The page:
Several new software products allow the users to set up a personal firewall to block certain types of communications (firewall) such as cookies, junk e-mail, Java, ad banners, other types of communications used by intruders attempting to hack into computers, etc. The user can set up "rules" such as block all cookies from a certain domain, accept communications from your e-mail server, etc. Some programs just block cookies or pop-up windows. The full firewall would be somewhat difficult for novice users as it requires some knowledge of cookies, how banner ad systems work, and "ports" as used in Internet communications.(2)
Some examples I can provide of opt-out are about trying to opt-out of invalid e-mail addresses that should be a very simple process. Some e-mails offer a link to opt-out the specific address (using a code associated with the account). This system usually works very well. Other systems tell you to respond to the e-mail to get off the list. A few systems put a code in the return e-mail address to specifically identify the account but most systems depend of the return e-mail address. Under this circumstance it is not possible remove invalid addresses and it sometimes takes weeks of complaining to remove the addresses. In some cases, such as the New York Times, their e-mail system forge the e-mail headers and I cannot what address the e-mail was sent to without obtaining the e-mail server logs. Many of the companies who fail to have sufficient e-mail opt-out mechanisms also include Internet companies such as CNET (addresses not verified and opt-out system completely fails) and Sun-Netscape Alliance (no way to opt-out of another address and e-mail bounces are not removed).
Generally consumers see profiling relating to Internet shopping as beneficial if there is knowledge of what information is being collected and control over how it is used. The general example I often use is the benefits gained when a consumer is interested in skiing and they get a discount offer on ski equipment they want. However, a skydiver may not as happy if his insurance company finds out. It is difficult to collect specific information about how profiling is conducted as essentially all profiling activities are kept secret to protect proprietary information and prevent consumer backlash.
There is general concern over profiling where there is no consent and where it was not expected. One service offered by Acxiom involves a reverse phone number lookup directory that provides address information for telephone numbers, including addresses of unlisted phone numbers. A NJ consumer was able to obtain an demo account to access the Acxiom database by calling an 800 number. Within minutes he was able to obtain the home addresses of several unlisted telephone numbers and telephone numbers listed in the directory without a specific address. ^he salesperson boasted about a loophole in the law that allows them to obtain this information directly from the local phone companies.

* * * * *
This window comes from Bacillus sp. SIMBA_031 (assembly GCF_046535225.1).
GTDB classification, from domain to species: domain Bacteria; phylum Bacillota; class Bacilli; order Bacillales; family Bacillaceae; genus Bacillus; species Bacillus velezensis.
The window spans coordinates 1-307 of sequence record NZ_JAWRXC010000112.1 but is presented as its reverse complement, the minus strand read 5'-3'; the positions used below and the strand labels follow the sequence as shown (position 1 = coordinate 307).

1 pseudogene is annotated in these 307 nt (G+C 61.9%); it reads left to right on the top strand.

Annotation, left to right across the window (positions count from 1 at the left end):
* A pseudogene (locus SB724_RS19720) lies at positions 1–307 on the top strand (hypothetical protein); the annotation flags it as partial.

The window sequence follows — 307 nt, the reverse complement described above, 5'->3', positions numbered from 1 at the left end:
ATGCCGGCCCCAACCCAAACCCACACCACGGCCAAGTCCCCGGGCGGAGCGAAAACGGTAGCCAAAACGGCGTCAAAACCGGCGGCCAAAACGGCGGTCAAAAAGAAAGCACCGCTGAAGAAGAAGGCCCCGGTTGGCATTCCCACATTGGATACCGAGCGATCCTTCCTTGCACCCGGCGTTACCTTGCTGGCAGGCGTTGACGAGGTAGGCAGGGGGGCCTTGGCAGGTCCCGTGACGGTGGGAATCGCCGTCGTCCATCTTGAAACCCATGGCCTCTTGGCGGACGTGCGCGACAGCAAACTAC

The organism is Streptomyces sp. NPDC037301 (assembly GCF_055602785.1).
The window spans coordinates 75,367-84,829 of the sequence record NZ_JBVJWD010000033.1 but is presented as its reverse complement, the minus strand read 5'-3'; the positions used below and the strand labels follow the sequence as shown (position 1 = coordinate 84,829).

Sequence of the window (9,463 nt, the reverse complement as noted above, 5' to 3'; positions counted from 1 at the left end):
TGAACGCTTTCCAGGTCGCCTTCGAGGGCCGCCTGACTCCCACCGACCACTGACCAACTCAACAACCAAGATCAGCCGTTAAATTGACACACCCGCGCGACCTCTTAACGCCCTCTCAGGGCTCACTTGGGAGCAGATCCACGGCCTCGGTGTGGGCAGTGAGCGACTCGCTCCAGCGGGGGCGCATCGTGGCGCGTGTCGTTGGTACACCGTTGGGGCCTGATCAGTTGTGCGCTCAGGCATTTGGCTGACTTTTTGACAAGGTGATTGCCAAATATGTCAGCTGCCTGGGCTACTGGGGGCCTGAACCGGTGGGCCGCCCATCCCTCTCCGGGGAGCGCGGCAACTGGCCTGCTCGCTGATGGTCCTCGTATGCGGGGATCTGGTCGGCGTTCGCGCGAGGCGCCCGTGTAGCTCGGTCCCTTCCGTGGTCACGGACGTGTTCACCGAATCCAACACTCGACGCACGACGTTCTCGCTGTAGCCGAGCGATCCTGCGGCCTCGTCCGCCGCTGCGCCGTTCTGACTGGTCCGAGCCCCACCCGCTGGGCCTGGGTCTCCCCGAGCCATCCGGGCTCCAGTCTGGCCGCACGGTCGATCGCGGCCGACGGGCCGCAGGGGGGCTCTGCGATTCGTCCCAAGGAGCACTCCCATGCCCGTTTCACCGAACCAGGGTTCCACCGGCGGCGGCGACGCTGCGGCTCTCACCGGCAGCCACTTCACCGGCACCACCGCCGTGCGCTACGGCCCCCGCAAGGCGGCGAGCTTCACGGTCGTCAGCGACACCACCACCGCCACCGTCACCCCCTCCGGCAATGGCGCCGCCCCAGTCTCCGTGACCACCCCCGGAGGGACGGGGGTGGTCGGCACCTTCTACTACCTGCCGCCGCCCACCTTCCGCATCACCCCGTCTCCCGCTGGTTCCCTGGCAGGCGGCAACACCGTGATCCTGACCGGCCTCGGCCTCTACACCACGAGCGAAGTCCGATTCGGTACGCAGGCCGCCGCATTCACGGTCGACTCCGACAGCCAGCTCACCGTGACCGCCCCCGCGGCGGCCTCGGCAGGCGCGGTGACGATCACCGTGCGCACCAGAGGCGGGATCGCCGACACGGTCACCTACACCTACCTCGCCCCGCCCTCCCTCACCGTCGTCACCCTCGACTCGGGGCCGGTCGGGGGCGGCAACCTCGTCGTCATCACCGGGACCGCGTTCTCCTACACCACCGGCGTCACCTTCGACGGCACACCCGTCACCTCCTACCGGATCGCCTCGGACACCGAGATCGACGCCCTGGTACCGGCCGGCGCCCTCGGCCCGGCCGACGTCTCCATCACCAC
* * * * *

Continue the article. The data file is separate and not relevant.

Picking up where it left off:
"Self Regulatory" Efforts
The only viable self-regulatory mechanisms are consumer backlash to perceptions that may or may not be correct. The current Seal programs such as TRUSTe and BBBOnline are hyped by lobbyists and spin doctors there is little confidence by consumers in these programs. Some consumer reaction can be found by search newsroups such as Deja News (http://www.deja.com). The companies supposedly being regulated are funding these programs. The staff of these programs makes a substantial effort to block complaints rather than protect privacy.
I will give one example of AOL. Under TRUSTe they claim AOL.COM is covered by the seal program. However, when a complaint was filed about AOL distributing personal information to third parties the loophole was enacted. The TRUSTe seal only covers "www.aol.com" and NOT "members.aol.com." This means that if you visit www.aol.com (which is covered by the seal) and you decide to join you are sent to members.aol.com which is NOT covered by the TRUSTe seal. AOL has different privacy policies posted at http://legal.web.aol.com/policy/aolpol/privpol.html and http://www.aol.com/info/privacy.html. In addition AOL claims in their TRUSTe policy the statement:
This statement is false. Information described above collected is provided to a third party telemarketing company: Dial America, Inc. This company claims they are not acting as an agent on behalf of AOL and, therefore, do not have to comply with requests for the AOL do-not-call policy pursuant to 47 CFR § 64.1200(e)(2)(i).
Conflict of Interest with Government Employees
TRUSTe has refused to pursue this complaint and the only other option is to file a complaint with the FTC. However, there is no coordinated system available for processing such complaints at the FTC and I have never received a response to any complaint that I have filed. In addition, several FTC and NTIA employees leave government positions and take positions within these organizations. A few weeks after the last FTC workshop Commissioner Varney left to head up the Privacy Alliance. Another FTC Commissioner took a position with the Direct Marketing Association. Currently a former FTC employee heads up the BBBOnline complaint mechanism and a recently departed DOC NTIA employee heads up the TRUSTe complaint system. Under these circumstances it is not realistic to expect complaints to government agencies to be pursued vigorously.
Consumer.net is developing, and will continue to develop, the Privacy.net web site which provides information and demonstrations about cookies, junk e-mail, distribution of driver's license data, etc. The privacy analysis pages currently run more than 10,000 analyses per day on average.
1. Consumer.net | Privacy.net | Network-Tools.com | Santa.Claus.net | ChristmasTrees.com | Santas-List.com | Mummers.com | TranslateFree.com | Alcatraz.San-Francisco.ca.us | GrandparentsDay.com | Native-Americans.com | Post-Office.org are all part of the Consumer.net group of sites.
2. A "port" in Internet communications is not a physical port but a notation in the packets of information being transferred over the Internet. Some standard ports are "80" for web pages and "25" for e-mail, and "21" for FTP. By typing ":80" after a web page request (such as consumer.net:80) you will get to the same web page. Unlike cable TV where additional channels correspond to additional frequencies and additional bandwidth, the use of additional Internet ports does not increase the total bandwidth. The Internet port is merely a notation in the header used as a sorting mechanism.